At 14.01 million pounds, the 2023 coastwide commercial quota for scup is reduced over 31% from 2022 (20.38 million pounds), as are the seasonal and state-specific allocations of it. The reduction is caused in small part by declining biomass (albeit still about two-times the target), but is more a consequence of new commercial/recreational allocations. The catch data from 1988–1992 that form the basis of the sector allocations were updated with improved recreational catch and commercial discard estimates. Instead of a 78% share of the allowable catch, the commercial fishery now receives a 65% share, which brought the 2023 commercial quota down from what would have been 17.87 million pounds. The Winter I (January–April) and Winter II (October–December) Periods, which are open to all states at federally set trip limits, receive 45.11% and 15.94% of the quota, respectively; this equates to 6.32 and 2.23 million pounds for 2023. Given recent landings trends, the fishery may not be constrained by these lower quota levels but likely won’t have as large a trip limit in Winter II as recent years. The Summer Period fishery (May–September) receives 38.95% of the coastwide quota (5.46 million pounds for 2023), which is further distributed into state shares. The Massachusetts summer fishery is unlikely to be affected by its 21.6% share declining to 1.18 million pounds, given landings in 2022 that totaled less than 500,000 pounds.
Spiny Dogfish: 6,967,533 pounds (ME–CT regional quota)
The coastwide commercial quota for fishing year 2023 (May 1, 2023–April 30, 2024) is reduced roughly 60% from the prior fishing year, from 29.6 million pounds in FY22 to 12.01 million pounds in FY23. This reduction is the result of the Mid-Atlantic Council’s Scientific and Statistical Committee’s recommendation to scale down the Acceptable Biological Catch based on declining indices of abundance and other concerning signals about the stock’s health, while awaiting the completion of the 2022 research track assessment and 2023 management track assessment. The northern region of Maine–Connecticut has a 58% share of the coastwide quota, meaning a quota reduction from 17.1 million pounds in FY22 to 7.0 million pounds in FY23. However, landings in FY21 (the most recent full year) were roughly 11 million pounds coastwide and XX million pounds in the Northern Region, and landings in FY22 are tracking similarly. While some states with individual quota shares may struggle with the allocation at the reduced quota, negative impacts to the Northern Region may be blunted by the recent landings trend.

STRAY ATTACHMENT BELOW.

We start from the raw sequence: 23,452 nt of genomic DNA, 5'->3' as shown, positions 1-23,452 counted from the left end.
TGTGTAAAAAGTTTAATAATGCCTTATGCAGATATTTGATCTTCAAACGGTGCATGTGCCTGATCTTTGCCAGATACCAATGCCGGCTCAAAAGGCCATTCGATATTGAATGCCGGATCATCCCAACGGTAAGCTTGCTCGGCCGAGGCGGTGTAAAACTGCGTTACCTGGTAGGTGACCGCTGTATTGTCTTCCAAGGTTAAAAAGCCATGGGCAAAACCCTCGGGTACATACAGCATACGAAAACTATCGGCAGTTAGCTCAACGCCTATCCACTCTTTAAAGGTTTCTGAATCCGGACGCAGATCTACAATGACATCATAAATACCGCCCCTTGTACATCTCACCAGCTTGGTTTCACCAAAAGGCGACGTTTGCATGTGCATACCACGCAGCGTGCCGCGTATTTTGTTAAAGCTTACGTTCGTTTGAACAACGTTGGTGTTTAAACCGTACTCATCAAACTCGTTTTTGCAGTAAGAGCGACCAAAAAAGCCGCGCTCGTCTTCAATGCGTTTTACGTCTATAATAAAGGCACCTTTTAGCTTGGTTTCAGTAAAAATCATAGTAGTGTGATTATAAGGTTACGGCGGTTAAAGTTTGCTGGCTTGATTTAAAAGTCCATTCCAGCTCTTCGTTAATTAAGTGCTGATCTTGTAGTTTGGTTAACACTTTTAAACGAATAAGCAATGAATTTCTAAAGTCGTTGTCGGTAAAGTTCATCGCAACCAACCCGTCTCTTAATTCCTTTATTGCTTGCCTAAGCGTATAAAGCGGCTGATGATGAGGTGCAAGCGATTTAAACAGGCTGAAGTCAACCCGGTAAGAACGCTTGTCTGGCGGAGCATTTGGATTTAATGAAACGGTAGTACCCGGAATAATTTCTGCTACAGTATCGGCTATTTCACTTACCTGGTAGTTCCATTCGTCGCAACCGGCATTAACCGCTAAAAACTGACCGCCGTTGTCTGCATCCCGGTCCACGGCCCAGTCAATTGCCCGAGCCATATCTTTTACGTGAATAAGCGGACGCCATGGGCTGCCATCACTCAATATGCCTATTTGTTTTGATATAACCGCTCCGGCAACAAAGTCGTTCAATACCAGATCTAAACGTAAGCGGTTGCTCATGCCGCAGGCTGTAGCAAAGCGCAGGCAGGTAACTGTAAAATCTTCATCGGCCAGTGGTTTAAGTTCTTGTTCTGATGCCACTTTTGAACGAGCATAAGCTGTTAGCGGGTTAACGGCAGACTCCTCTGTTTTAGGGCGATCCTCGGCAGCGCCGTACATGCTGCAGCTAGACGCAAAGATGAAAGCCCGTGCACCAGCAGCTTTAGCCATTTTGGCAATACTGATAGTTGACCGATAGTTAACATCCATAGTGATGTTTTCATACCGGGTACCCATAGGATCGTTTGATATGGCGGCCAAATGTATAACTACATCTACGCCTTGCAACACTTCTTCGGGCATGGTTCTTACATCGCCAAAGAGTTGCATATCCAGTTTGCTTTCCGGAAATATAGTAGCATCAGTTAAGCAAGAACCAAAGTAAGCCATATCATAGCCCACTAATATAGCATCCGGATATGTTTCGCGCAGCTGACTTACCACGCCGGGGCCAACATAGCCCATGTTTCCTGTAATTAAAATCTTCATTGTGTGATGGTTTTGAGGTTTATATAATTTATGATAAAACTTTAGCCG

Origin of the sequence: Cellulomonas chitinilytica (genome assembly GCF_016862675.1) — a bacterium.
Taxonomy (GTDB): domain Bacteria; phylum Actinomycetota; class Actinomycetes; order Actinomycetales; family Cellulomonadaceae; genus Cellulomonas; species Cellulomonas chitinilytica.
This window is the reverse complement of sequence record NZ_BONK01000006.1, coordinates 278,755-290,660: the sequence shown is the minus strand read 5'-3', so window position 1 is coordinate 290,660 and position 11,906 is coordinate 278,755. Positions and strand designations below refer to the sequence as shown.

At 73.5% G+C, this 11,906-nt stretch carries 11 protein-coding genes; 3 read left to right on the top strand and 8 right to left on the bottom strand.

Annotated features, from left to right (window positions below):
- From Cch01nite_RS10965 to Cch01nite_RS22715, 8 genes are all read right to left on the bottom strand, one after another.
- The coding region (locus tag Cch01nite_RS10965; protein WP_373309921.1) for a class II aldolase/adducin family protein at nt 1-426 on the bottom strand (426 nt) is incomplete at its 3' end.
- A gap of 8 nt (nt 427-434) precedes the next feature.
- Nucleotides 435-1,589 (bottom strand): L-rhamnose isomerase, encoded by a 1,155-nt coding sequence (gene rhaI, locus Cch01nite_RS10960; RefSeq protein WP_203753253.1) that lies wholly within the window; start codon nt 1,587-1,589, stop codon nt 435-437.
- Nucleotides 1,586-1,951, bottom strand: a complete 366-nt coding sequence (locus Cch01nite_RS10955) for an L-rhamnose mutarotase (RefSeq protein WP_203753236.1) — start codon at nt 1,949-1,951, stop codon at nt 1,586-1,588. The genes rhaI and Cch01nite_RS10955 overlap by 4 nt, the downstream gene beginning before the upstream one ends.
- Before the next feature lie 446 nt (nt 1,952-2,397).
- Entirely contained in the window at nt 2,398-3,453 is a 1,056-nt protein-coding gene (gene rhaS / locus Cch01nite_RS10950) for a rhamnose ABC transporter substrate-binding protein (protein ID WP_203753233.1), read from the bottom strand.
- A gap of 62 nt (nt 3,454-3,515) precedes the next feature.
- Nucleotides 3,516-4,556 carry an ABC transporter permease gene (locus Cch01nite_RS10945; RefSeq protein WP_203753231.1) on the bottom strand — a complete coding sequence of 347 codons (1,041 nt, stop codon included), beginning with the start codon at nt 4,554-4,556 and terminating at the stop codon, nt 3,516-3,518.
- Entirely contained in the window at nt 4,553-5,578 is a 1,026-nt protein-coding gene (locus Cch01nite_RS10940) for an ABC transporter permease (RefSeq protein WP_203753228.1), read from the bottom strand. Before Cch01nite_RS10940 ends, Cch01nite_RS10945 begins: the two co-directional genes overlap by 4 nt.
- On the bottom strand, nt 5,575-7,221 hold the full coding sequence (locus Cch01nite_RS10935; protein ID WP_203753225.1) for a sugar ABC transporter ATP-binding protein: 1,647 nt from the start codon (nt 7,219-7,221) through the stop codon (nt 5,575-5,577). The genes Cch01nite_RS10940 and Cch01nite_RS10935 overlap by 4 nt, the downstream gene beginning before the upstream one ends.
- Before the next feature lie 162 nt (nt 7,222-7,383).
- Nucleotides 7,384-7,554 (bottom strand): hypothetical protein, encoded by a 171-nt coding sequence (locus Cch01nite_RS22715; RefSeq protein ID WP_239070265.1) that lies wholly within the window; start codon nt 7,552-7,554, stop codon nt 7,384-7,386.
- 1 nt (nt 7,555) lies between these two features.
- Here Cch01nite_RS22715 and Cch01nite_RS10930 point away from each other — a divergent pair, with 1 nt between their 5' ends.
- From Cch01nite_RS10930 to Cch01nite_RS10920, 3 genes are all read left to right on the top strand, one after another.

Striped Bass: 701,904 pounds (MA quota)